For the first time, the phrase "told for children" was not part of the title—an omission Andersen scholar and biographer Jackie Wullschlager believes exhibited a new confidence on Andersen's part: "These were the most mature and constructed tales he had written, though some of them at once became, have remained favorites of children, Andersen here melds together the childlike and the profound with exceptional artistry." The first edition of 850 was sold out by December 18, Reitzel planned publication of another 850."The Angel" was the first tale in the volume that included "The Nightingale", "The Sweethearts. The tale was republished 18 December 1849 in Fairy Tales and again on 15 December 1862 in Fairy Tales and Stories. Wullschlager describes "The Angel" as a "sentimental genre picture that suited the taste of the times." A print made from an illustration of the tale by the German artist Wilhelm von Kaulbach was popular and sold briskly. Andersen once found the print in Portugal, a country in which he was unknown.
New Fairy Tales was a break-through for Andersen who, until its publication, had received vigorous condemnation from the Danish critics for his venture into the fairy tale genre. Reviews for the collection however were ecstatic. Andersen, Jens. Hans Christian Andersen: A New Life. New York and London: Overlook Duckworth. Pp. 330, 537ff. "The Angel". Hans Christian Andersen Center. Retrieved 2009-05-18. Wullschlager, Jackie. Hans Christian Andersen: The Life of a Storyteller. Chicago: The University of Chicago Press. ISBN 978-0-226-91747-4. Engelen. Original Danish text "The Angel". English translation by Jean Hersholt
Anime is hand-drawn and computer animation originating from or associated with Japan. The word anime is the Japanese term for animation. Outside Japan, anime refers to animation from Japan or as a Japanese-disseminated animation style characterized by colorful graphics, vibrant characters and fantastical themes; the culturally abstract approach to the word's meaning may open up the possibility of anime produced in countries other than Japan. For simplicity, many Westerners view anime as a Japanese animation product; some scholars suggest defining anime as or quintessentially Japanese may be related to a new form of Orientalism. The earliest commercial Japanese animation dates to 1917, Japanese anime production has since continued to increase steadily; the characteristic anime art style emerged in the 1960s with the works of Osamu Tezuka and spread internationally in the late twentieth century, developing a large domestic and international audience. Anime is distributed theatrically, by way of television broadcasts, directly to home media, over the Internet.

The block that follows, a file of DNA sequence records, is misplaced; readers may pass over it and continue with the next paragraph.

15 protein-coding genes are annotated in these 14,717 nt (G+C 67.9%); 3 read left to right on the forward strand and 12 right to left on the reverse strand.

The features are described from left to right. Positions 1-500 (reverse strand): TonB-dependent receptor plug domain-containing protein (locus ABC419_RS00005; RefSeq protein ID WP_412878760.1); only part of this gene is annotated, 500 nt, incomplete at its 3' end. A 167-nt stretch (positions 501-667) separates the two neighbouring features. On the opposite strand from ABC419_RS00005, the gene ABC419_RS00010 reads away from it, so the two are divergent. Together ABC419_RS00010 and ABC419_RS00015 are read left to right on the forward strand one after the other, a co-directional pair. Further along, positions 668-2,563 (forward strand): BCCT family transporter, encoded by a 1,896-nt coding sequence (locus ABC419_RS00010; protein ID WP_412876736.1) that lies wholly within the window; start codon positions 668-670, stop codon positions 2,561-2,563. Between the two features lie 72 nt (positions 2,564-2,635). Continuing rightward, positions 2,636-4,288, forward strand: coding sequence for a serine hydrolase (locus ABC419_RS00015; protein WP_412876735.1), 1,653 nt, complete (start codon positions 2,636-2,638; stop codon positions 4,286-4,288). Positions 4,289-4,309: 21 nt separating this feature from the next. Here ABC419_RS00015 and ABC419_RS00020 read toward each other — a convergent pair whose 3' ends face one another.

It is classified into numerous genres targeting diverse broad and niche audiences. Anime is a diverse art form with distinctive production methods and techniques that have been adapted over time in response to emergent technologies, it consists of an ideal story-telling mechanism, combining graphic art, characterization and other forms of imaginative and individualistic techniques. The production of anime focuses less on the animation of movement and more on the realism of settings as well as the use of camera effects, including panning and angle shots. Being hand-drawn, anime is separated from reality by a crucial gap of fiction that provides an ideal path for escapism that audiences can immerse themselves into with relative ease. Diverse art styles are used and character proportions and features can be quite varied, including characteristically large emotive or realistically sized eyes; the anime industry consists of over 430 production studios, including major names like Studio Ghibli and Toei Animation.